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    Utilising the patchy distribution of slugs to optimise targeting of control; improved sustainability through precision application.


    Developing a novel approach to form the basis of management decisions regarding application of slug control. Initially looking at different trapping methods, drivers of patch stability/formation and reliability of different assessment methods to develop a monitoring system with commercial realism.


    Objectives of the project;

    1.1 To investigate the extent of discontinuous slug distributions in arable fields and the size range of patches where slug activity levels are high.

    1.2 To determine the relationship between environmental factors such as temperature, soil moisture and soil type and patch location/size to improve understanding of drivers of patch formation/stability.

    1.3 To monitor stability of patches over time, both within and between seasons.

    2.1 To establish the relationship between population densities and patch sizes.

    3.1 To develop, a monitoring system that will identify patches using the data gained from field monitoring.

    4.1 To engage with stakeholders throughout the project to ensure commercial realism, and to test the outcomes of the research conducted in core experimental farms on independent commercial farms.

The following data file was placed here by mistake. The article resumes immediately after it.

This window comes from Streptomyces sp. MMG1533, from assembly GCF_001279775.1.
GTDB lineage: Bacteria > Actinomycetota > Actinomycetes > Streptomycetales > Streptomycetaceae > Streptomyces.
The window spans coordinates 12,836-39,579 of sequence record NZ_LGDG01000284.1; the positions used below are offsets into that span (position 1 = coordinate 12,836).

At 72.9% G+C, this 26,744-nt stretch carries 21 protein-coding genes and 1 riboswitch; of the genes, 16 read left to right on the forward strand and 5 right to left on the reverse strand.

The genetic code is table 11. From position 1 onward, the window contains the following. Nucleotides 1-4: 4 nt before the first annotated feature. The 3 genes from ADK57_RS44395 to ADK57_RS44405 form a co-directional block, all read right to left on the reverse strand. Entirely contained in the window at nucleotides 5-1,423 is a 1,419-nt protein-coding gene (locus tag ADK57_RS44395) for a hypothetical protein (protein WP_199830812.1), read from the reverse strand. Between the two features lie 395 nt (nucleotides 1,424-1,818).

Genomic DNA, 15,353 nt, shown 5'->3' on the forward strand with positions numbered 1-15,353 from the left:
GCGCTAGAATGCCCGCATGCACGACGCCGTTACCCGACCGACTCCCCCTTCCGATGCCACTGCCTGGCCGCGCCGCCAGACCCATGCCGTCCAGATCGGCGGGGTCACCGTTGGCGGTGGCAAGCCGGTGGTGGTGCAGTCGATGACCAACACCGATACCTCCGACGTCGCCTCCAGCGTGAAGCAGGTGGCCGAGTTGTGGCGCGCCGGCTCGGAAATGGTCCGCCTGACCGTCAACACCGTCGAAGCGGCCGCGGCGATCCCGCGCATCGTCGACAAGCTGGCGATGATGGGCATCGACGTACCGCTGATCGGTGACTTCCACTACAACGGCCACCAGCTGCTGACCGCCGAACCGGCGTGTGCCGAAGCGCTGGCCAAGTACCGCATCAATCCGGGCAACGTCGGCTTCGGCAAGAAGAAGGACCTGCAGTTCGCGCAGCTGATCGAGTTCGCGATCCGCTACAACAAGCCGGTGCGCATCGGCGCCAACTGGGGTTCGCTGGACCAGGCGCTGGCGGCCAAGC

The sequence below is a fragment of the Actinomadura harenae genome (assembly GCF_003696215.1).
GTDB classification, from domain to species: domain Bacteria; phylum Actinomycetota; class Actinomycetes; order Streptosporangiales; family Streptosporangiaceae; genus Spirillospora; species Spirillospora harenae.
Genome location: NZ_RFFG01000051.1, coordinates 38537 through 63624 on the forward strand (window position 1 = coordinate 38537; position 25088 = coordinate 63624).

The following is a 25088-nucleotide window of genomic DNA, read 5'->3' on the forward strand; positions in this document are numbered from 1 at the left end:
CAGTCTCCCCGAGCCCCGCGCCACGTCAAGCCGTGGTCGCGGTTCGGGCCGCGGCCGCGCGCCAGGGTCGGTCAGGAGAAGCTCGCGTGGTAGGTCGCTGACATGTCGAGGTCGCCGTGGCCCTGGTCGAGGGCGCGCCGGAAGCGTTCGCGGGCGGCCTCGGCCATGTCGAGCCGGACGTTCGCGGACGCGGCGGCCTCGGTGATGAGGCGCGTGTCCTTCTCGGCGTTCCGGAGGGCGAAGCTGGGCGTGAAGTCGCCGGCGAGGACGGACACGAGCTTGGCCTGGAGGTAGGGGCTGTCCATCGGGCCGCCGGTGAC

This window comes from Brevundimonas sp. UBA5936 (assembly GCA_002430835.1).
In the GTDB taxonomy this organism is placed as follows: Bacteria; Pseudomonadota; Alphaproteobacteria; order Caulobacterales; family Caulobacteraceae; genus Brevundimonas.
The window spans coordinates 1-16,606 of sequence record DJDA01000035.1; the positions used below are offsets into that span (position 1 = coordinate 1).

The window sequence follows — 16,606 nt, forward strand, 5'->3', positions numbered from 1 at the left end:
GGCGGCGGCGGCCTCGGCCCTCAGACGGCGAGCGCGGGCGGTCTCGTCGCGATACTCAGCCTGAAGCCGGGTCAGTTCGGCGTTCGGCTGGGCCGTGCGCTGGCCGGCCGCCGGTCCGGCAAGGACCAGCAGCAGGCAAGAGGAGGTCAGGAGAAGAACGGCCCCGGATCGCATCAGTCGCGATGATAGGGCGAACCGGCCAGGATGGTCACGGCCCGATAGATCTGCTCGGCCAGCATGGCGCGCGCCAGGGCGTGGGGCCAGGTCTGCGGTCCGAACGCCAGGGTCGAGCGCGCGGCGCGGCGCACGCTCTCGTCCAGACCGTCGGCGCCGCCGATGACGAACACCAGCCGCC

4.2 To carry out a cost-benefit analysis of adopting the outcomes of the research into commercial practice and release (with caution) research findings for practical use at key stages during the delivery of the programme and at the end of the project. 

    The field slug, Deroceras reticulatum (Müller) is the most damaging slug species to agriculture in the UK, accounting for up to 70% of the damage caused to crops (Schley and Bees, 2002). Garden slugs (Arion spp) are also a large contributor to damage. The damage caused to crops by slugs is dependent on crop type. Oilseed rape (OSR) is most at risk of slug damage at the seedling stage (AHDB, 2013). Wheat and other cereals are most susceptible to damage before germination when the slugs cause seed hollowing, although damage can also occur from grazing on young shoots. Potatoes suffer damage when slugs excavate holes in tubers of maincrop cultivars; whilst this may not reduce the yield, tubers are unsuitable for human consumption resulting in a lower sale price and reduced profit margin (South 1992). It is estimated that without effective chemical control measures the annual economic loss due to slug damage would be £43.5 million each year for OSR and wheat crops (Nicholls, 2014) and a further £55 million for potatoes (Twining et al., 2009).


    AHDB, 2013. Integrated slug control. AHDB Information sheet 02, Autumn 2013.

    Nicholls, C. J. 2014. Implications of not controlling slugs in oilseed rape and wheat in the UK. Research review: No. 79.  

    Schley, D. and Bees, M. A. 2002. Delay dynamics of the slug Deroceras reticulatum, an agricultural pest. Ecological Modelling, 162, pp.177-198.

    South, A. 1992. Terrestrial slugs: Biology, Ecology and Control. London: Chapman & Hall.

    Twining, S., Clarke, J., Cook, S., Ellis, S., Gladders, P., Ritchie, F. and Wynn, S. 2009. Research report: Pesticide availability for potatoes following revision of Directive 91/414/EEC: Impact assessments and identification of research priorities. AHDB.


    Funding Body

    AHDB Cereals and Oilseeds/AHDB Potatoes

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